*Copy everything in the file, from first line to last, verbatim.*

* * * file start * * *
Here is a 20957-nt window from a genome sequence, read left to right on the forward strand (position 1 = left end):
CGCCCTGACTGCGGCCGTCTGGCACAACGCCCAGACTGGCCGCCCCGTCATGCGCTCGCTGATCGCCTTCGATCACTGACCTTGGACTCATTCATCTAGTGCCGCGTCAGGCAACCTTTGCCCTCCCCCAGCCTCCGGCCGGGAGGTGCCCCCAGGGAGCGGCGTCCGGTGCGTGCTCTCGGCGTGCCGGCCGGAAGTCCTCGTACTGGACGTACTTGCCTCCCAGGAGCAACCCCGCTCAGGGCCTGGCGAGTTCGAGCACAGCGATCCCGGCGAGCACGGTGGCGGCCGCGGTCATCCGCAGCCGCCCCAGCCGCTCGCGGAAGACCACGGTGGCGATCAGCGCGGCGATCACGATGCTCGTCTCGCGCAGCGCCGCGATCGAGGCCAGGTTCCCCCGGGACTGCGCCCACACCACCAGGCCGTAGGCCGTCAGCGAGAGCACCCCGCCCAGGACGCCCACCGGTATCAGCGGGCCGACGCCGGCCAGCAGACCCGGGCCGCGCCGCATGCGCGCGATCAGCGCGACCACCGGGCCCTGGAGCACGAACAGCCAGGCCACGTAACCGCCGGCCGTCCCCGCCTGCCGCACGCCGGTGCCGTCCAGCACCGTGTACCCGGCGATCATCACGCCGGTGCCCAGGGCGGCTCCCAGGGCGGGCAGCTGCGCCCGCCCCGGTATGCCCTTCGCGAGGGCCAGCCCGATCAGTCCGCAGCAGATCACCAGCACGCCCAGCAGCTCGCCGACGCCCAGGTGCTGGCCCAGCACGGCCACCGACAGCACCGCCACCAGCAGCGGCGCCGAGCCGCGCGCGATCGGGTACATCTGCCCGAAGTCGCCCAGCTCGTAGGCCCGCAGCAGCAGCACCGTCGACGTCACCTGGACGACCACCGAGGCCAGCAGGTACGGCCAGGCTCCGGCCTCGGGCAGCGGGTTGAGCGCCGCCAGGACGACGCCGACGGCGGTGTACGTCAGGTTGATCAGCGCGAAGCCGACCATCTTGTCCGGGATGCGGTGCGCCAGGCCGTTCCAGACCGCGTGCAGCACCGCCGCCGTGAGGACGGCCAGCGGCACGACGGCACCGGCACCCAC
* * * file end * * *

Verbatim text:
Here is a 20957-nt window from a genome sequence, read left to right on the forward strand (position 1 = left end):
CGCCCTGACTGCGGCCGTCTGGCACAACGCCCAGACTGGCCGCCCCGTCATGCGCTCGCTGATCGCCTTCGATCACTGACCTTGGACTCATTCATCTAGTGCCGCGTCAGGCAACCTTTGCCCTCCCCCAGCCTCCGGCCGGGAGGTGCCCCCAGGGAGCGGCGTCCGGTGCGTGCTCTCGGCGTGCCGGCCGGAAGTCCTCGTACTGGACGTACTTGCCTCCCAGGAGCAACCCCGCTCAGGGCCTGGCGAGTTCGAGCACAGCGATCCCGGCGAGCACGGTGGCGGCCGCGGTCATCCGCAGCCGCCCCAGCCGCTCGCGGAAGACCACGGTGGCGATCAGCGCGGCGATCACGATGCTCGTCTCGCGCAGCGCCGCGATCGAGGCCAGGTTCCCCCGGGACTGCGCCCACACCACCAGGCCGTAGGCCGTCAGCGAGAGCACCCCGCCCAGGACGCCCACCGGTATCAGCGGGCCGACGCCGGCCAGCAGACCCGGGCCGCGCCGCATGCGCGCGATCAGCGCGACCACCGGGCCCTGGAGCACGAACAGCCAGGCCACGTAACCGCCGGCCGTCCCCGCCTGCCGCACGCCGGTGCCGTCCAGCACCGTGTACCCGGCGATCATCACGCCGGTGCCCAGGGCGGCTCCCAGGGCGGGCAGCTGCGCCCGCCCCGGTATGCCCTTCGCGAGGGCCAGCCCGATCAGTCCGCAGCAGATCACCAGCACGCCCAGCAGCTCGCCGACGCCCAGGTGCTGGCCCAGCACGGCCACCGACAGCACCGCCACCAGCAGCGGCGCCGAGCCGCGCGCGATCGGGTACATCTGCCCGAAGTCGCCCAGCTCGTAGGCCCGCAGCAGCAGCACCGTCGACGTCACCTGGACGACCACCGAGGCCAGCAGGTACGGCCAGGCTCCGGCCTCGGGCAGCGGGTTGAGCGCCGCCAGGACGACGCCGACGGCGGTGTACGTCAGGTTGATCAGCGCGAAGCCGACCATCTTGTCCGGGATGCGGTGCGCCAGGCCGTTCCAGACCGCGTGCAGCACCGCCGCCGTGAGGACGGCCAGCGGCACGACGGCACCGGCACCCAC